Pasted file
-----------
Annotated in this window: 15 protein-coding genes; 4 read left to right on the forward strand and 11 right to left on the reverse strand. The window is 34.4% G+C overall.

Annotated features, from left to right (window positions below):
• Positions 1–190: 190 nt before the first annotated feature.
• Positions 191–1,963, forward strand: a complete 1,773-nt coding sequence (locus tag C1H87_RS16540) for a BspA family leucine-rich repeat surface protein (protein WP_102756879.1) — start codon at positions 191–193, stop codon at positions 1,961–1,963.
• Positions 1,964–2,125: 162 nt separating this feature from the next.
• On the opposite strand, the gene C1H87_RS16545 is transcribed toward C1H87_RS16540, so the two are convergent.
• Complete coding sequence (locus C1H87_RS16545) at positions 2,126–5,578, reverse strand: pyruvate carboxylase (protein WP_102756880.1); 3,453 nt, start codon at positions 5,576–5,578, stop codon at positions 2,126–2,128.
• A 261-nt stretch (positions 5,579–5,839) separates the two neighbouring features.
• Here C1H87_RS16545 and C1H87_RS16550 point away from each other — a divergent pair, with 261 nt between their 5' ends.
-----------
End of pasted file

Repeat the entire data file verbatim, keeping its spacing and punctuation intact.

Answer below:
Annotated in this window: 15 protein-coding genes; 4 read left to right on the forward strand and 11 right to left on the reverse strand. The window is 34.4% G+C overall.

Annotated features, from left to right (window positions below):
• Positions 1–190: 190 nt before the first annotated feature.
• Positions 191–1,963, forward strand: a complete 1,773-nt coding sequence (locus tag C1H87_RS16540) for a BspA family leucine-rich repeat surface protein (protein WP_102756879.1) — start codon at positions 191–193, stop codon at positions 1,961–1,963.
• Positions 1,964–2,125: 162 nt separating this feature from the next.
• On the opposite strand, the gene C1H87_RS16545 is transcribed toward C1H87_RS16540, so the two are convergent.
• Complete coding sequence (locus C1H87_RS16545) at positions 2,126–5,578, reverse strand: pyruvate carboxylase (protein WP_102756880.1); 3,453 nt, start codon at positions 5,576–5,578, stop codon at positions 2,126–2,128.
• A 261-nt stretch (positions 5,579–5,839) separates the two neighbouring features.
• Here C1H87_RS16545 and C1H87_RS16550 point away from each other — a divergent pair, with 261 nt between their 5' ends.